In general, higher vertebrates such as mouse and rat are used as model organisms in immunological research. Nevertheless, the zebrafish and Medaka model systems offer some advantages over higher vertebrates which can also be exploited to answer questions in immunological science. Zebrafish and Medaka are extraordinarily fecund. This opens up the possibility to carry out genetic studies such as mutagenesis screens. Such screens are also performed to identify genes and pathways which are important for the development and function of the immune system. Sequencing of fish genomes and analysis of gene functions have shown that there are less differences between fish and humans than expected. This implies that results from mutagenesis screens in fish can be transferred to and used for studies on hereditary diseases affecting the human immune system.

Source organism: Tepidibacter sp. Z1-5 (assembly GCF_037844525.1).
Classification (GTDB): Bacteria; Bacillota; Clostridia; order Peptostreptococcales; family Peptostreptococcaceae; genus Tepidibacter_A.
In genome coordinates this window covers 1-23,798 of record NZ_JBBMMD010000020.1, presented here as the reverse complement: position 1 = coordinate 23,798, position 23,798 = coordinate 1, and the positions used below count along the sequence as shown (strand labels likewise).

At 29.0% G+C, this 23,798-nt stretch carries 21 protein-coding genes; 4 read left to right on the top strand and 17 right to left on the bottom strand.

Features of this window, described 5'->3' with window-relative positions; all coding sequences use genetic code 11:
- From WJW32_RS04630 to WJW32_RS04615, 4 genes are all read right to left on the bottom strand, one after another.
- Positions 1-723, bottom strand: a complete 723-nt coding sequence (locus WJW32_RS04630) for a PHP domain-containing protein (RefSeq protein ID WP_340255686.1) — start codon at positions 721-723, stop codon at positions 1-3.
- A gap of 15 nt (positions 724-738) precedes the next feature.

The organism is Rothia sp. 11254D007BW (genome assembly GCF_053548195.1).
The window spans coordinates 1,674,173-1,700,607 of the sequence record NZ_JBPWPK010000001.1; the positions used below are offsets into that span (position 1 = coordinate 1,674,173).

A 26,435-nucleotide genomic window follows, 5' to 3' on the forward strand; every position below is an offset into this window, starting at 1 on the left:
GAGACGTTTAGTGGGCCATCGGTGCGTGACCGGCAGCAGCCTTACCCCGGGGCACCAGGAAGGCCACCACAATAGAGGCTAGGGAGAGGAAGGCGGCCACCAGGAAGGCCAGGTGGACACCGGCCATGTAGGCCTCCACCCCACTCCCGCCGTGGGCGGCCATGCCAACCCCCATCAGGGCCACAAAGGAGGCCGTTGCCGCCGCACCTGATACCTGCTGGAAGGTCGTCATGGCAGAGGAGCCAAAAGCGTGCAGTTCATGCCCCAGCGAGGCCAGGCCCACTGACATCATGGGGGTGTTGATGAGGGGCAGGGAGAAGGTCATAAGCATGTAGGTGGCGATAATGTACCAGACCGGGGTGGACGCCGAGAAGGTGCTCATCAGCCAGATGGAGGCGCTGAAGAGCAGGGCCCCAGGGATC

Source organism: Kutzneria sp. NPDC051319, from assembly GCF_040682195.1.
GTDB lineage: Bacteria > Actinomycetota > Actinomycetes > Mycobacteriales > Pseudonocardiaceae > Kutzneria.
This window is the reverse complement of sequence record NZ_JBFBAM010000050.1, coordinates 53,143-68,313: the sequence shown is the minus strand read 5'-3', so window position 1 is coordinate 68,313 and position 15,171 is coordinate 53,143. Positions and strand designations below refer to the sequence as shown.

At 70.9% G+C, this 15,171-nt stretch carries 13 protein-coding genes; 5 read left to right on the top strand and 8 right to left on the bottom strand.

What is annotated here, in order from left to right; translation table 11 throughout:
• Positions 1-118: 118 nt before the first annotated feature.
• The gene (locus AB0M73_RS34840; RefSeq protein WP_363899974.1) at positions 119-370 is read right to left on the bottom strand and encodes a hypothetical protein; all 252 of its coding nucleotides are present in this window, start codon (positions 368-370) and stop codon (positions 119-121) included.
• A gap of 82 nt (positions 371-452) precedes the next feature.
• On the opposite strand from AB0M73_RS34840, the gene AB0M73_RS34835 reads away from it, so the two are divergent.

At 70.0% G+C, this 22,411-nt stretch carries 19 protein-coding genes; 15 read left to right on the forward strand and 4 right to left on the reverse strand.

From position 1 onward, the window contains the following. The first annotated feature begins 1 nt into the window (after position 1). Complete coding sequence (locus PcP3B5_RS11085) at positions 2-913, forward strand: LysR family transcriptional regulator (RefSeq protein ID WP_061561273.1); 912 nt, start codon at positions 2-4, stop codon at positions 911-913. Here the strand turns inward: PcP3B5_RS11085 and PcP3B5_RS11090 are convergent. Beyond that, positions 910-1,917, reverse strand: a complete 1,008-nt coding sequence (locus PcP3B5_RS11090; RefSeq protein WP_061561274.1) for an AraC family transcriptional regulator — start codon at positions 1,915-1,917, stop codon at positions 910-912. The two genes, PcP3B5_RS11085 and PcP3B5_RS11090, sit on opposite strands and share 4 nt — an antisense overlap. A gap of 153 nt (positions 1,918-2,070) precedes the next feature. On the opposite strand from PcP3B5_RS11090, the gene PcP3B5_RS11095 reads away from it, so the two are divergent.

The rapid extracorporal development and the transparency of zebrafish and Medaka embryos is another advantage of these model organisms, making them superior to higher vertebrates for certain experimental approaches. For example, transgenic lines make it possible to monitor the development of the embryo and its organs in vivo on a cellular level. Furthermore, the fish embryo is easily accessible allowing manipulation of and interference with developmental processes.